Texas Still Messing With Delegate Totals

Texas held a complex hybrid primary/caucus back on March 4th, and this weekend the state's Democratic Party held county and senatorial district conventions. The conventions marked the latest step in the convoluted process that ultimately selects at-large delegates to go to the national convention in Denver this summer.

Even after this weekend, however, it remains unclear which Democrat will emerge from the Lone Star State with the most total delegates.

CBS News estimates that Hillary Clinton, who won the state's popular vote in the primary, leads Obama by three district-level delegates, with one delegate unallocated. But Barack Obama leads by six at-large delegates – the delegates that come from the caucus results. Seven at-large delegates remain unallocated.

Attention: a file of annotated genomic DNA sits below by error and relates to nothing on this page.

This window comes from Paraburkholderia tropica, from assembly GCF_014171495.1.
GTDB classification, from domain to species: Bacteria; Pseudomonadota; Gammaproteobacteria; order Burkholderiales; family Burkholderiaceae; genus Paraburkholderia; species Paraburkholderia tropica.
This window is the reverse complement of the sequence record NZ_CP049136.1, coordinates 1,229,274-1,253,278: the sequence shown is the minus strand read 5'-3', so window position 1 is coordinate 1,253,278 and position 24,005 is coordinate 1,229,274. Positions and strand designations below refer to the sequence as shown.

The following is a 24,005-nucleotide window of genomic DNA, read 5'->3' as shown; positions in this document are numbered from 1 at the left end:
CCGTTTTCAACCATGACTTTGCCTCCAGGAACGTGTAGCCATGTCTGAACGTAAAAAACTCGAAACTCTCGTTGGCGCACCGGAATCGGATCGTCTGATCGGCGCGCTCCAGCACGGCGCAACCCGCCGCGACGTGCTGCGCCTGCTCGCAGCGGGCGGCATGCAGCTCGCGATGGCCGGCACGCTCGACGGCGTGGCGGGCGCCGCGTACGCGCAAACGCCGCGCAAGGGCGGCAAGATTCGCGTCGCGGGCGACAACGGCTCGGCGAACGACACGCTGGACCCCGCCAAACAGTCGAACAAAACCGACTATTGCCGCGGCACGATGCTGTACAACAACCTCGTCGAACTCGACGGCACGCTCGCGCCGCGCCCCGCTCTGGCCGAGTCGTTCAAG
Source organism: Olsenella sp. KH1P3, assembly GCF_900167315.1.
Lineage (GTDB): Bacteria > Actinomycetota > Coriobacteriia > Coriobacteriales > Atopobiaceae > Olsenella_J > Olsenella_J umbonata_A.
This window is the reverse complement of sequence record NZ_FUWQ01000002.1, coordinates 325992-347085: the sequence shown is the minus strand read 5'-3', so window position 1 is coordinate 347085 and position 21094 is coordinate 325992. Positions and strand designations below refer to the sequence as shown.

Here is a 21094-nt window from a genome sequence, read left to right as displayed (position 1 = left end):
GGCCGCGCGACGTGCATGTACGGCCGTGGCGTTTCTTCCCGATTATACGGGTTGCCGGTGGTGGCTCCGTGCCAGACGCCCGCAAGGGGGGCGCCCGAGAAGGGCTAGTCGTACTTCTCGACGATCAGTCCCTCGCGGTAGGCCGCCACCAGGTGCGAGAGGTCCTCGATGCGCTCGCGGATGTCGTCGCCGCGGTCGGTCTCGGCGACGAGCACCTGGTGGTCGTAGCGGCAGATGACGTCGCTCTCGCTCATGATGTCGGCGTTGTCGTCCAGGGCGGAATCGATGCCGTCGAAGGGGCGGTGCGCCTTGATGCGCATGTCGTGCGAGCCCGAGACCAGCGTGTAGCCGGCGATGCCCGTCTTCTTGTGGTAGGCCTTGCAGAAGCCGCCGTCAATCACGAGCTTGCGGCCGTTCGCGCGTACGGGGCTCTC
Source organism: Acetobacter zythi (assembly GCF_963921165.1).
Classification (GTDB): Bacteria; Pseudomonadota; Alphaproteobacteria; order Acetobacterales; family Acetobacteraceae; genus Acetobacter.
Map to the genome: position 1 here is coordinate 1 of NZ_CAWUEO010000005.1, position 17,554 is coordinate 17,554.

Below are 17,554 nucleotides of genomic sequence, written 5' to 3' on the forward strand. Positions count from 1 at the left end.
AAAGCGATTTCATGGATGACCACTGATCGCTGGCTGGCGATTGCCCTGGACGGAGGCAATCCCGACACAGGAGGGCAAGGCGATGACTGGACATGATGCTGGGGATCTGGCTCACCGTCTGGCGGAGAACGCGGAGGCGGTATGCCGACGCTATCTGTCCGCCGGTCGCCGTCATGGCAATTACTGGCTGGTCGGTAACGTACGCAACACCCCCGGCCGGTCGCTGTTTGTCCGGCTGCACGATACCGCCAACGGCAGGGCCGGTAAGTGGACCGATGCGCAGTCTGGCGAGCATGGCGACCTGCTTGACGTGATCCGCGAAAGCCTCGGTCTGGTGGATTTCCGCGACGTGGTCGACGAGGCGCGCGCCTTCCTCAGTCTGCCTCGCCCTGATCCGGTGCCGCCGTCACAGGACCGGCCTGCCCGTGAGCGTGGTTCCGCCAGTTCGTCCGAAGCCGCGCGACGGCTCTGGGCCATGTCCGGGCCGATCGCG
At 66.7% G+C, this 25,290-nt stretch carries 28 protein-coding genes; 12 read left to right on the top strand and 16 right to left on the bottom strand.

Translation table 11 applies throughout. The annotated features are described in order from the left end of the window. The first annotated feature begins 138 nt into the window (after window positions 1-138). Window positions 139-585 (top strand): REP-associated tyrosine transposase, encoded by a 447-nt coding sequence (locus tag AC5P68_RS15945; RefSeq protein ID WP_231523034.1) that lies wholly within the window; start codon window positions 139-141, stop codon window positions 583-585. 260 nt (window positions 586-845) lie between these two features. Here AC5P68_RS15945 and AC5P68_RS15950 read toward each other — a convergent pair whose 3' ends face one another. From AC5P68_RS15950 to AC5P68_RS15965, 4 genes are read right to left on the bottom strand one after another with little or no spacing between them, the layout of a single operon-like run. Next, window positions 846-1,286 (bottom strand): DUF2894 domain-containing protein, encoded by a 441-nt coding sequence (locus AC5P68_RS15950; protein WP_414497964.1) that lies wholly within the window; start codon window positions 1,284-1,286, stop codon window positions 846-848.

The CBS News estimate thus has Obama leading in overall Texas delegates, though there are enough unallocated that those results could change.

The Obama campaign, having done its own math, has already predicted victory in the state.

"Despite the Clinton campaign's widespread attempts to prevent many Texans from participating in their district convention, the voters of Texas confirmed Senator Obama's important delegate win in the Lone Star State," Obama spokesman Josh Earnest said in a statement Saturday.

The Associated Press reports that Clinton's campaign, meanwhile, is trumpeting "its caucus successes in predominantly Hispanic regions along the Texas-Mexico border, as well as in South Texas and in rural counties."

The actual number of delegates won by Obama and Clinton will become official when the Texas Democratic Party holds its state convention in June.